This article reviews cultural differences in the extent of segregation of children from community life and their integration with people of differing ages, focusing especially on children's engagement with older children or similar-age children. We highlight cultural differences in children's everyday companionship with older children and with peers by discussing a study using naturalistic observations of young children's days in four cultural communities. Young children were more often involved with older children (who were often related to them) among the Efe of the Ituri Forest of the Democratic Republic of Congo and in the Guatemalan Mayan town of San Pedro, whereas middle-class European American children from two regions in the United States were more frequently involved with children of similar ages (who were often unrelated to them). The mainstream research focus on similar-age (unrelated) peer involvements, often regarded as the "norm," needs to be broadened to consider the various patterns of children's social engagements worldwide, which often involve integration of children in broader communities, engaging with adults and children of all ages.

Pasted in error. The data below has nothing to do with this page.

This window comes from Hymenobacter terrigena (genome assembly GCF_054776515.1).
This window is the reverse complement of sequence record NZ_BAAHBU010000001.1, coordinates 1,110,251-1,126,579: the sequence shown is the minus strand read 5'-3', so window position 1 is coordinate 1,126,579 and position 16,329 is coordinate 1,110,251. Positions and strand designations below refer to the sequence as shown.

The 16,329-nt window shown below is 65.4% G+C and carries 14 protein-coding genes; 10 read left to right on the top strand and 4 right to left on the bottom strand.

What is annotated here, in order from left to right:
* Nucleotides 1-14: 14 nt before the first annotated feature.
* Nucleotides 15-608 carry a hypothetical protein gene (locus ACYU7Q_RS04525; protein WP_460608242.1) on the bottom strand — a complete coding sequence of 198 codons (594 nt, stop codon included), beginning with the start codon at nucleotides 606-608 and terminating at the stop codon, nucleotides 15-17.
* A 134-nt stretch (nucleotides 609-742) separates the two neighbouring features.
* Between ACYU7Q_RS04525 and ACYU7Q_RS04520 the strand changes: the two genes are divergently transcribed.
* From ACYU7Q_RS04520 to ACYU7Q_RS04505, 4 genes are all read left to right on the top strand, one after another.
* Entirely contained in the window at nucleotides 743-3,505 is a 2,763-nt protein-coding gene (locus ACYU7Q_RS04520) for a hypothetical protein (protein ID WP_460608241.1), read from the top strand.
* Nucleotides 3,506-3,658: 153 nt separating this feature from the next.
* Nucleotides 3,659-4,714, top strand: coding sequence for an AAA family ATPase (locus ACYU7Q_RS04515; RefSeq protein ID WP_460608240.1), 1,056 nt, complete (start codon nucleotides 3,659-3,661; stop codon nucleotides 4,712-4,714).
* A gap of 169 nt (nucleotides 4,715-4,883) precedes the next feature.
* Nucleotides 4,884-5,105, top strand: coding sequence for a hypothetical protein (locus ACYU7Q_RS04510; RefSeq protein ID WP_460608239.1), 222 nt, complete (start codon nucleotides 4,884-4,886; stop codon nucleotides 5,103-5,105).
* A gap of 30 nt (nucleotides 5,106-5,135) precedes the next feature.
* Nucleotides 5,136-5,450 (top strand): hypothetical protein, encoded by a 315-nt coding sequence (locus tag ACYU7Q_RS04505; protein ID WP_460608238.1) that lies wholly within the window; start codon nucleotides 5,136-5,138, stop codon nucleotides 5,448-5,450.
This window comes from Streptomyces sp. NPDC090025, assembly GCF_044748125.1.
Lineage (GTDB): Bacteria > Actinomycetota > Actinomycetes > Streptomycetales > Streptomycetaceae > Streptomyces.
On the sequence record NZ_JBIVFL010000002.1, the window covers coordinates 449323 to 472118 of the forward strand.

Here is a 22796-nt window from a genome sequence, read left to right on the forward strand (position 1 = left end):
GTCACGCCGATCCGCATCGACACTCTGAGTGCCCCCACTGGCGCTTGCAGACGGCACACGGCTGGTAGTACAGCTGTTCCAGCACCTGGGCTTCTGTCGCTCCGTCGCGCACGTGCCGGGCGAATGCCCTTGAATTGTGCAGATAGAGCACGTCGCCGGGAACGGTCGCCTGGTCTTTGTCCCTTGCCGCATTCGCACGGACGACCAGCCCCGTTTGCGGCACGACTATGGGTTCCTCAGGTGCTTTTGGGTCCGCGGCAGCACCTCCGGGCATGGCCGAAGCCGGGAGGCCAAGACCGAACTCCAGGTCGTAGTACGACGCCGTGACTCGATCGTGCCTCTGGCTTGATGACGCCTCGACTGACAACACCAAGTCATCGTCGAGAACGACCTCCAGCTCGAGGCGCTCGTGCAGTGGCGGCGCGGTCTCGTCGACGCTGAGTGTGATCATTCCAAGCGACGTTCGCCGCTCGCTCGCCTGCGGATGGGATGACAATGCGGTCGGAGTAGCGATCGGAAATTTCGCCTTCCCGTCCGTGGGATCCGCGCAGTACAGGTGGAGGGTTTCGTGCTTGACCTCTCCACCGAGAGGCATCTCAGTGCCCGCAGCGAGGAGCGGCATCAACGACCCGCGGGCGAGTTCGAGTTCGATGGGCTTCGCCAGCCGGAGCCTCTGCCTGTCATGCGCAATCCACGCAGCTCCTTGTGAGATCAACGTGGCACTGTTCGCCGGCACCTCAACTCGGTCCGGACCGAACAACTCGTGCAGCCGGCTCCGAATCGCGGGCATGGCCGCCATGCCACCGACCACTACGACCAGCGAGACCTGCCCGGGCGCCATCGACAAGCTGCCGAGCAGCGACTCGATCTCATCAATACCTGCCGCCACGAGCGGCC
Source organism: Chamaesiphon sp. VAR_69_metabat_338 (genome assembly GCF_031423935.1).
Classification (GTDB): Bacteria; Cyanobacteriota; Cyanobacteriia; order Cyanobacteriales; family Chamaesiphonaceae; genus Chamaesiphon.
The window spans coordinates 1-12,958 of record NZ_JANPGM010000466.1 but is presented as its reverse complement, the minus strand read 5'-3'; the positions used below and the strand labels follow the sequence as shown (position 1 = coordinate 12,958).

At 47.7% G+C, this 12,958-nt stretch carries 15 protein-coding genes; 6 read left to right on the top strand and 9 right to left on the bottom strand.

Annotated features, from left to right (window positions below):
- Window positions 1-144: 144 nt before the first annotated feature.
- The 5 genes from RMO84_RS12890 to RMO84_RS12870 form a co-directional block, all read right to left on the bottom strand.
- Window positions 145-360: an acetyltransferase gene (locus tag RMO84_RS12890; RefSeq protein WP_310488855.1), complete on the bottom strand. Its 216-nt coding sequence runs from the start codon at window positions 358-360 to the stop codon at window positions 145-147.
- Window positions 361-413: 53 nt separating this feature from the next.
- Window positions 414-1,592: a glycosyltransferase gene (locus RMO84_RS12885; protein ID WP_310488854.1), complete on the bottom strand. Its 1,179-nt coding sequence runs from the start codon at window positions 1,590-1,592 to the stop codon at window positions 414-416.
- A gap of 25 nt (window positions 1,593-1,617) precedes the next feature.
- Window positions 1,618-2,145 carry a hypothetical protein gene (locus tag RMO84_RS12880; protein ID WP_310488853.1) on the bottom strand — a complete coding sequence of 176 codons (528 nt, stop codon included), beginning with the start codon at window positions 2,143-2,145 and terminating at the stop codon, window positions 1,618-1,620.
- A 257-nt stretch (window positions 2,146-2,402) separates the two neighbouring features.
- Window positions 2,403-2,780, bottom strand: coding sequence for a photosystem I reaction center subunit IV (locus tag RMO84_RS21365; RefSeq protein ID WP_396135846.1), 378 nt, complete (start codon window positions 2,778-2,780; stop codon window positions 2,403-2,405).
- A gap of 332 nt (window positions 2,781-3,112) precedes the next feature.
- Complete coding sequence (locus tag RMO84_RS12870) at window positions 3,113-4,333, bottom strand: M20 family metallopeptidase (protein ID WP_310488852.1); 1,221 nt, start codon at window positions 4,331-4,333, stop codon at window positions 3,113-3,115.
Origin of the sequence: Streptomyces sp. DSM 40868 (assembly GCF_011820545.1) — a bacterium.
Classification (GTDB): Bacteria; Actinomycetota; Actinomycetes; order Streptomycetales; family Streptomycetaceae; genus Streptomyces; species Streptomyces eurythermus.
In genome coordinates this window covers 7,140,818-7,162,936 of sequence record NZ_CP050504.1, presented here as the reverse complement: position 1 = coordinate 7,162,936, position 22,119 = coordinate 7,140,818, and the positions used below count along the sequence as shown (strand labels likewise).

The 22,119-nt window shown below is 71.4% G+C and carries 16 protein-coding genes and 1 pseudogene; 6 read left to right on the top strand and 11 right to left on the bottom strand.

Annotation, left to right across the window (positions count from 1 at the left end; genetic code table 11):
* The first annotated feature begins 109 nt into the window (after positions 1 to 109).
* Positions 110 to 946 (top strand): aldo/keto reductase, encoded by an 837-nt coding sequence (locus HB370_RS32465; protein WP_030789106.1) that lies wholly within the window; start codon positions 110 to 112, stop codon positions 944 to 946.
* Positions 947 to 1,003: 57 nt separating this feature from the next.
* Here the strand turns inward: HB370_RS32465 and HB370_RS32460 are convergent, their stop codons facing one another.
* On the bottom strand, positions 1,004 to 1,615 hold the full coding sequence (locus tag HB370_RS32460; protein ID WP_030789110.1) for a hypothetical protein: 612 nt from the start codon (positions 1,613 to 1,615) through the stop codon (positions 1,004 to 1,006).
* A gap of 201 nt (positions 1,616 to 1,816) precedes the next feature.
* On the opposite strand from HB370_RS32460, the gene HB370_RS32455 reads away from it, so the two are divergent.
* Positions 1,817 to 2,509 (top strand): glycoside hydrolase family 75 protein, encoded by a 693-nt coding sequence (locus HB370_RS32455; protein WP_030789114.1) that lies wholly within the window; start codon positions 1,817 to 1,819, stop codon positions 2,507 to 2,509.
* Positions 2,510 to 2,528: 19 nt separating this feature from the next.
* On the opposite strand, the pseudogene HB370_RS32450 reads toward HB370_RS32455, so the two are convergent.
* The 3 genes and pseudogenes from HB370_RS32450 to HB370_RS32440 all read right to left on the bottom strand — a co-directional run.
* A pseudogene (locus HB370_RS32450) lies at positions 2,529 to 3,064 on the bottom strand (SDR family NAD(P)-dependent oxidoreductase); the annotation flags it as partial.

Keywords: age segregation; community involvement; cross-age relations; culture; peers; siblings.
© The Author(s) 2010.
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